This content is from: Corner Office

Annuities Growth Will Take Time, Say Retirement Plan Providers

Once burdened with a bad image, annuities are inching back into fashion. But advocates say they still need a push from Washington to become a default part of 401(k) plans.

By now, almost everyone — from U.S. Vice President Joe Biden to major insurance companies and money management firms — has been promoting annuity-type products within defined contribution plans as the answer to the nation’s eroding pension system.

But after more than two years, the full-court press has produced negligible results, attracting less than 2 percent of defined contribution assets, admits Jamie Kalamarides, senior vice president of institutional investments at Prudential Retirement, one of the biggest vendors of these so-called lifetime income products.

What are plan sponsors and employees waiting for? More oomph from Washington, say Kalamarides and other supporters. Some advocates also acknowledge that the products are hurt by annuities’ historically poor image as expensive and inflexible. But they say they are not giving up, even if takes years.

“There’s nothing to say we need to throw in the towel on this,” insists Chip Castille, head of the U.S. and Canadian defined contribution group at BlackRock, which sells a product that melds an annuity into the asset allocation of a set of target-date funds. He says it took about ten years, from 1993 to 2003, for target-date funds to catch on, and now 63 percent of participants use them or similar “premixed” products, according to the consulting firm Aon Hewitt. For annuity products, Castille says, “the clock started ticking in 2008, when the current generation of offerings came into the market.”

Not, he quickly adds, that he will automatically throw in the towel on annuity products in 2018.

Of course, participants have long been able to take their 401(k) nest egg at retirement and simply buy an annuity from an insurance company, which will pay them a set amount every month for the rest of their lives. What makes these new versions different is that they are an investment option within the 401(k) menu, selected while people are still working. Furthermore, they are not just offered by themselves, but combined with other vehicles or a series of annuities in a dizzying array of variations. Their main advantage is that, like the much-lamented traditional pension, “an annuity pays you for life,” Castille says.

Advocates say that for these products to succeed in a big way, they need to be a default option when plans automatically enroll new hires. Although the Treasury Department in February proposed some easing of regulations, that dealt mainly with the more traditional approach of buying an annuity at retirement. Treasury didn’t spell out magic words such as: “If you follow this process, and you pick an income solution, you won’t be held liable if the insurance company implodes in 15 years,” says Alison Borland, Aon Hewitt’s vice president of product strategy.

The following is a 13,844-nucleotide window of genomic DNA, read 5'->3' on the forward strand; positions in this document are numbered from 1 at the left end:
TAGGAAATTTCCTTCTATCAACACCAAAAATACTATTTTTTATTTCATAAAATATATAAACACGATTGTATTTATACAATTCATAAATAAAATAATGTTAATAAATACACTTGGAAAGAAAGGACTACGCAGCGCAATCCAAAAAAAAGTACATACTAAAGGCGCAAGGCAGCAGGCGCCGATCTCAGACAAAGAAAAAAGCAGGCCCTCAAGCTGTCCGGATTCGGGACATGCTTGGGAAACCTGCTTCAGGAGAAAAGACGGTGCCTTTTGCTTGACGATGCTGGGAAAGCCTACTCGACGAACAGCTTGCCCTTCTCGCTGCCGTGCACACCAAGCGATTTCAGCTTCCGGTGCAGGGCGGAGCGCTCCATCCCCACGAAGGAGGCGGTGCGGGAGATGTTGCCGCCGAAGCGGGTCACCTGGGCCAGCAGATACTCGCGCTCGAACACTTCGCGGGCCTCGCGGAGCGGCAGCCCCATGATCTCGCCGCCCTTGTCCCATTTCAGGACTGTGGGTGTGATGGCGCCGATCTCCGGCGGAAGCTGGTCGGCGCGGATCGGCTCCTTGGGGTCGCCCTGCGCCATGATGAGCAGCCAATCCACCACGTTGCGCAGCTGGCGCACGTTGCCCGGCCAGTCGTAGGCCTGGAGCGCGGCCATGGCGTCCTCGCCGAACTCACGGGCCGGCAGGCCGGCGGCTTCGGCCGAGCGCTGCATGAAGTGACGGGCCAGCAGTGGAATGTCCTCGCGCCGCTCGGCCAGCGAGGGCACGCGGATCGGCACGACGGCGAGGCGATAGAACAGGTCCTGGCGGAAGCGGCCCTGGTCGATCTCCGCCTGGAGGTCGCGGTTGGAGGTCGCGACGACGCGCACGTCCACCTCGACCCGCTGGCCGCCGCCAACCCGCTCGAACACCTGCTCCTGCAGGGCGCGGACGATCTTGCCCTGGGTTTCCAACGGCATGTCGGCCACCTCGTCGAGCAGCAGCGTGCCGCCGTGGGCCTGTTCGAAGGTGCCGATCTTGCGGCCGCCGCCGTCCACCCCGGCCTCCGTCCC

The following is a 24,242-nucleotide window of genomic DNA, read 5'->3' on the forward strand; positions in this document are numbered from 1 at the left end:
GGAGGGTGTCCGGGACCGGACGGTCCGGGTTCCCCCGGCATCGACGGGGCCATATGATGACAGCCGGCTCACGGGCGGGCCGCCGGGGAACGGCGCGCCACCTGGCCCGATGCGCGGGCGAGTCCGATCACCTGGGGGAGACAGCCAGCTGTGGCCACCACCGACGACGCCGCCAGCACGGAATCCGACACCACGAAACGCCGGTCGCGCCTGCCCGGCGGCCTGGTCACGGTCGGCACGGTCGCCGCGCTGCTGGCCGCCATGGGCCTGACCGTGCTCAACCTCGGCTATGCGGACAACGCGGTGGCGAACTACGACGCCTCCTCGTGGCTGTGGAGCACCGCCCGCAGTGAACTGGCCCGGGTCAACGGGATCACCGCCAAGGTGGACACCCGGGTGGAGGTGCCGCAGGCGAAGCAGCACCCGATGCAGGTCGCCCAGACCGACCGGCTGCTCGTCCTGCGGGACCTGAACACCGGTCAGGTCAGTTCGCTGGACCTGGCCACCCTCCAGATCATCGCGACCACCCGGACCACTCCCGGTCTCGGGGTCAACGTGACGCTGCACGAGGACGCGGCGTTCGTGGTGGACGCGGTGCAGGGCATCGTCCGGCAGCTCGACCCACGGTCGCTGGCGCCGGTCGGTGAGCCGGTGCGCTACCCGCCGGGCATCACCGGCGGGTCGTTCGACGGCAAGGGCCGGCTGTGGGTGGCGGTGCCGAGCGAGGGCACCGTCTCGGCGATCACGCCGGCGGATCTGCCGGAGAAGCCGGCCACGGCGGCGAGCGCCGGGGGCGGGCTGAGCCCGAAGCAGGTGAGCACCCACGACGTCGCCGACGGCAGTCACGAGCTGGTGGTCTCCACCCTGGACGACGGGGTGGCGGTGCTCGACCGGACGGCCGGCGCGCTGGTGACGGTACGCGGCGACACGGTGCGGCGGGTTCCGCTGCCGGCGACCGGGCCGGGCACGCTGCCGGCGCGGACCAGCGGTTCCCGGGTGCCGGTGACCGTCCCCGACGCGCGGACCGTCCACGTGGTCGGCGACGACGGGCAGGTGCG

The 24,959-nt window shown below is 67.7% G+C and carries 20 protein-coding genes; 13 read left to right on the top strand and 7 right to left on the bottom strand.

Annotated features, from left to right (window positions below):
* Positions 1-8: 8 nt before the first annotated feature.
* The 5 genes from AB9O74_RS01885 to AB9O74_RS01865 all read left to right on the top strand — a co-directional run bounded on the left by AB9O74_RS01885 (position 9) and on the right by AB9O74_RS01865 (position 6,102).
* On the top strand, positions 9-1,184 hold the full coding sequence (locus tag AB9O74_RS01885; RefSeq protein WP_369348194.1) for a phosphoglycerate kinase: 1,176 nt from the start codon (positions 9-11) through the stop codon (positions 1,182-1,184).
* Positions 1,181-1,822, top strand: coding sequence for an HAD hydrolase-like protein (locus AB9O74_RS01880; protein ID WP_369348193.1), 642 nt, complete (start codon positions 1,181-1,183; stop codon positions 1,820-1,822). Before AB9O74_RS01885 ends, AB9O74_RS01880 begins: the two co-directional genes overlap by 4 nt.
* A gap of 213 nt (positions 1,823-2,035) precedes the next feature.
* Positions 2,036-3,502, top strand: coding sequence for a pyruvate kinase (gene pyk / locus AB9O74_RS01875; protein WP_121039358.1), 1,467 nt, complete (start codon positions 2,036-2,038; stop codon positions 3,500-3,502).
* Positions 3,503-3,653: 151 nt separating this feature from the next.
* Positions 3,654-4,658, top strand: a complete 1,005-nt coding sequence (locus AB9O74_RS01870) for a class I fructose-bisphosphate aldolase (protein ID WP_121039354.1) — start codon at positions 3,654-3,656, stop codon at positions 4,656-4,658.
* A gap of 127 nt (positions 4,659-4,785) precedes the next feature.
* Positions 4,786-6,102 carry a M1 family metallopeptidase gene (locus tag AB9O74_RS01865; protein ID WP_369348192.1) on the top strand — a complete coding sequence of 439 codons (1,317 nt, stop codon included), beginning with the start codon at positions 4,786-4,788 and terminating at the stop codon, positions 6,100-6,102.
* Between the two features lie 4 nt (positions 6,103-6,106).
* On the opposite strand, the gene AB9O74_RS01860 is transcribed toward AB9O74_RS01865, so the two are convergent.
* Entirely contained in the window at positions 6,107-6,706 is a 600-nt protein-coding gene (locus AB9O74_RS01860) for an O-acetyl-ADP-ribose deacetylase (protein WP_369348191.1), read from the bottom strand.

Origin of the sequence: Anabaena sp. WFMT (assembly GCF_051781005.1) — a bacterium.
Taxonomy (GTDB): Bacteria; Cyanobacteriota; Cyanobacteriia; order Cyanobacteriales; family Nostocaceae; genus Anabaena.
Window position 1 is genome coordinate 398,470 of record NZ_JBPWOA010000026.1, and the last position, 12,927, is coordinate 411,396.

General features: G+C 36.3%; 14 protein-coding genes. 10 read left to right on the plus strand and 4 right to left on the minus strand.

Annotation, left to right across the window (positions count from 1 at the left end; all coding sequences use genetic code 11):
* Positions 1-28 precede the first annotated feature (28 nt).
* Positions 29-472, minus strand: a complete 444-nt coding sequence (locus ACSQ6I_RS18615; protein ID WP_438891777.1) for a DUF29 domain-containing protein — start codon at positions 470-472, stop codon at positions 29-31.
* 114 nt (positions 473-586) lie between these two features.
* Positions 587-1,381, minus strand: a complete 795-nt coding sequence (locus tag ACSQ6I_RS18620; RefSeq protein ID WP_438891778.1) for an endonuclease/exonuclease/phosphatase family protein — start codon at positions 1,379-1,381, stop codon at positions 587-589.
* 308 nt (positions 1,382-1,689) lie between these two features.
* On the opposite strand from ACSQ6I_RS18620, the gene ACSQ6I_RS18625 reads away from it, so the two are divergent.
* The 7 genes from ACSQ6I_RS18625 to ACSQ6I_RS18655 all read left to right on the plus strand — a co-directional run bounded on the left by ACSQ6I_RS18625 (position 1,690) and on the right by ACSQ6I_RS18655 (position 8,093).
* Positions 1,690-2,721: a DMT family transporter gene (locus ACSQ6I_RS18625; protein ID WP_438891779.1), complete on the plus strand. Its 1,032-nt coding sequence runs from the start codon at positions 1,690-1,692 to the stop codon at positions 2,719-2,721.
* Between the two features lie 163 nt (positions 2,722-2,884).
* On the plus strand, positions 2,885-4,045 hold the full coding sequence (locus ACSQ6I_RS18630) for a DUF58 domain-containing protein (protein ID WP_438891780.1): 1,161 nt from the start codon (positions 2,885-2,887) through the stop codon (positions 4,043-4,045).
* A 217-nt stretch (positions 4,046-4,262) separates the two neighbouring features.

Kalamarides cites four more sets of regulations that the Treasury and Labor departments are supposedly working on, for disclosure, education, fiduciary guidelines, and other technical guidance.

But the government isn’t the only stumbling block. Annuities have a bad public image, which the fancy new names don’t seem to have burnished. Security costs money — typically, 35 to 175 basis points extra per year for these products. Most have static payout rates that don’t protect against inflation, although BlackRock tries to solve that by building in cost-of-living increases. Kalamarides says Prudential Retirement’s offering alleviates one big concern — inflexibility — because retirees can withdraw 5 percent of their assets per year. 

According to Borland, a half-dozen large plan sponsors are avoiding the insurance label by extending their managed accounts into nonguaranteed, postretirement managed drawdowns, where the provider juggles the assets “in a way that the participants can feel confident that they’ll have a steady stream of payments” until around age 80, after which they can buy a traditional annuity.

But all those frills only add to another problem, complexity. “People are confused as to what it’s insuring against,” Castille says.

And the biggest issue of all, says Kevin O’Fee, a vice president of defined contribution product management at Fidelity Investments, is low account balances. Noting that the average defined contribution account has just $70,000, he says, “You can have all the guarantees in the world, but guaranteeing a small balance isn’t going to make a difference.” Fidelity, of course, would prefer that participants roll over their 401(k) portfolios – small or not – into an individual retirement account, adding to the $663 billion in IRAs managed by the money management giant. Then Fidelity can suggest a traditional annuity to buy.

Castille insists “everybody’s expectation is that these income products are going to find a place over time.” And if 401(k) plans don’t offer them, he says, people will buy the products retail.

Related Content